Wild Shanghai EP3: Wildlife in your neighbourhood
Guess how many little creatures are living in your neighborhood? You can find the "Four Bird Kings" of Shanghai, your childhood memories, and the nature story of "hide and seek." Step inside to find a totally different world around your neighborhood.
Chinese Blackbird 乌鸫 (dōng)
The Chinese blackbird is quite common in the city. Their black color makes people think they are ravens or crows, but they have an obvious yellow bill. They are very good singers, can mimic the calls of many different birds and in the city they will also mimic some artificial sounds, like a car alarm or doorbell. It's part of their courting ritual, involving singing complex songs, showing off to any potential girlfriend that they are in good health and warning off their competitors. They are omnivorous; it's raining today so it's a good time for them to find earthworms in the mud.
Light-vented Bulbul 白头鹎(bēi)
The Light-vented Bulbul is very common in southern parts of China, especially in cities. It has a white shock of feather behind the head, like an old man, which is how they got their Chinese name, 白头鹎or白头翁. They are also omnivorous and like fruits, such as picking at loquats. I've tried, they are very sour, but they like them.
Spotted Dove 珠颈斑鸠
The Spotted Dove is also very common in the city. They have this white-dotted patch on the back of the neck, just like wearing a pearl necklace, and that's how they got their name. They are mostly vegetarian, foraging on the ground for seeds. The soft "gugu" sounds you hear in the morning are most likely them. Many people have found them building nests outside their window. They are really not picky about nest building, sometimes a few sticks will do. Some lazy ones just use flowerpots. Nests have been found on mops and in trousers and shoes, so they are very creative. If you find their nest outside your window, just hold back and don't disturb them too often; they will be fine.
Tree Sparrow 麻雀
Tree Sparrows are very common and widespread in Europe and Asia. Most people know them well. They like to live around people, and are curious and bold creatures. But few people know that the population is actually decreasing in recent years.
Vinous-throated Parrotbill 棕头鸦雀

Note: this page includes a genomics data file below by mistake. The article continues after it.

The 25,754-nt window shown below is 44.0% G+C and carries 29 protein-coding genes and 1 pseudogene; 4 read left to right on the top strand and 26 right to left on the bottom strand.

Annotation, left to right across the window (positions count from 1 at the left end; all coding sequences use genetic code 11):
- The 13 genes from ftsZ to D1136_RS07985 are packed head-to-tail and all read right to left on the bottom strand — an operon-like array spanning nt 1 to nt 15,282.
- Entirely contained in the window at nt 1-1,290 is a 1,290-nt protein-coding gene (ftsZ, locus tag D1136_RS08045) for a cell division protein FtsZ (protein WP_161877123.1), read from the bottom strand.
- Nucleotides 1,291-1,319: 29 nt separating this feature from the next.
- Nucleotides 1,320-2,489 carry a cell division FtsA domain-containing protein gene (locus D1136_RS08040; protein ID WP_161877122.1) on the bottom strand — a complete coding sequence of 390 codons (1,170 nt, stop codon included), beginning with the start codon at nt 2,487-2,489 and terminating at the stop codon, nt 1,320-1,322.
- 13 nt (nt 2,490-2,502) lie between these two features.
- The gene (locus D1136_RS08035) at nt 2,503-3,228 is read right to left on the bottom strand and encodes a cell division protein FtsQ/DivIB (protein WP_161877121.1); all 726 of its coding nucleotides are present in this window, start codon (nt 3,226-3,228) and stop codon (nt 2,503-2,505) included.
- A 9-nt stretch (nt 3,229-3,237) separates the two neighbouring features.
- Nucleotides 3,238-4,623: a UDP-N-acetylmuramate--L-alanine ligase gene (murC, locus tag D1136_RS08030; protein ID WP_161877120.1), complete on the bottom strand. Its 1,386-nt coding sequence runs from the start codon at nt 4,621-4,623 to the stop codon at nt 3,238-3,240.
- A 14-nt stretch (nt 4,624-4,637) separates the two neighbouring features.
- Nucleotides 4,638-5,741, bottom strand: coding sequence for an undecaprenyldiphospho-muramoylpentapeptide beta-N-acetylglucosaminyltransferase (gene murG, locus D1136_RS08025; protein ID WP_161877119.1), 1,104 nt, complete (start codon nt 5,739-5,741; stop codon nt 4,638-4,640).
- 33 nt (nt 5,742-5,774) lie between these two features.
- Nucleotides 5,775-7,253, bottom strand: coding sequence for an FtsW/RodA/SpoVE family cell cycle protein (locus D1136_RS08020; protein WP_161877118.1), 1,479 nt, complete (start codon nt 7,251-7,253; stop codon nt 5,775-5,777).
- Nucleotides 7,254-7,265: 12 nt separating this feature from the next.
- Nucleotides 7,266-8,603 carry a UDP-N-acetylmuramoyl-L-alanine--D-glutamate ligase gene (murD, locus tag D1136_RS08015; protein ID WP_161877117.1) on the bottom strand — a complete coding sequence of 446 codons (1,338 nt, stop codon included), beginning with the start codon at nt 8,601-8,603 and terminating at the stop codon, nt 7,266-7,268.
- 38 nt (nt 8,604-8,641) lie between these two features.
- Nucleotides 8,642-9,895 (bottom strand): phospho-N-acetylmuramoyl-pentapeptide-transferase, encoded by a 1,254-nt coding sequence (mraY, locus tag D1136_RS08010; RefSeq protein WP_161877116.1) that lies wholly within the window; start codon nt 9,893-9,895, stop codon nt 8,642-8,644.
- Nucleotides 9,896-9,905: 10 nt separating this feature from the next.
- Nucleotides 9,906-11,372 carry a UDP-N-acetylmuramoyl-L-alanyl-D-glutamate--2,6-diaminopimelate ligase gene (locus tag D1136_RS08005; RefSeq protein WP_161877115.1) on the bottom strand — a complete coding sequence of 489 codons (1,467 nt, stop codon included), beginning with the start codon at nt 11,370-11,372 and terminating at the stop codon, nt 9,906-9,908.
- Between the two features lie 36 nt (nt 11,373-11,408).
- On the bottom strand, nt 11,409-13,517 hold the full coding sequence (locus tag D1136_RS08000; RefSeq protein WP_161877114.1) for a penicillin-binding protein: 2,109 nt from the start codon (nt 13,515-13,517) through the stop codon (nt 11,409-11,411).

The Vinous-throated Parrotbill is very cute, like a soybean with a long tail, which is how they got their nickname – soybean bird (黄豆鸟). They are now jumping around the oilseed plants foraging. Their beaks can crack open stems and bark for insects and seeds.
Oriental Magpie Robin 鹊鸲 (què qú)
The Oriental Magpie Robin looks like a Magpie but is much smaller. The males are more black-and-white, and the females are a more grayish color. They often appear in pairs in this breeding season; they must have a nest nearby and probably chicks to feed.
I think most children in China know the Pillbug. They are commonly found in damp places, like under fallen leaves and near corners. They will curl into a ball if disturbed to protect their soft underbelly and roll away if possible. They won't bite and are harmless, making them perfect childhood toys, but that's bad for them. You can pick them up but just release them back where you find them so they can continue their lives.
Most people will mistake them for bees as they have a similar color and body shape. But they are actually a Hoverfly. Their larvae feed on aphids and the adult flies visit flowers for pollen. When you look closer, you can see they only have one pair of wings while bees have two pairs. By mimicking the dangerous bee, the fly can avoid disturbance and predation.
Here is a Gekko. It's making itself as flat as possible to blend into the environment. Look at the toes, with thousands of tiny hairs that help them stick onto anything, even the ceiling. And they can also move them to lose their grip and fall. It's probably hiding in the tree to find some insects attracted by the light.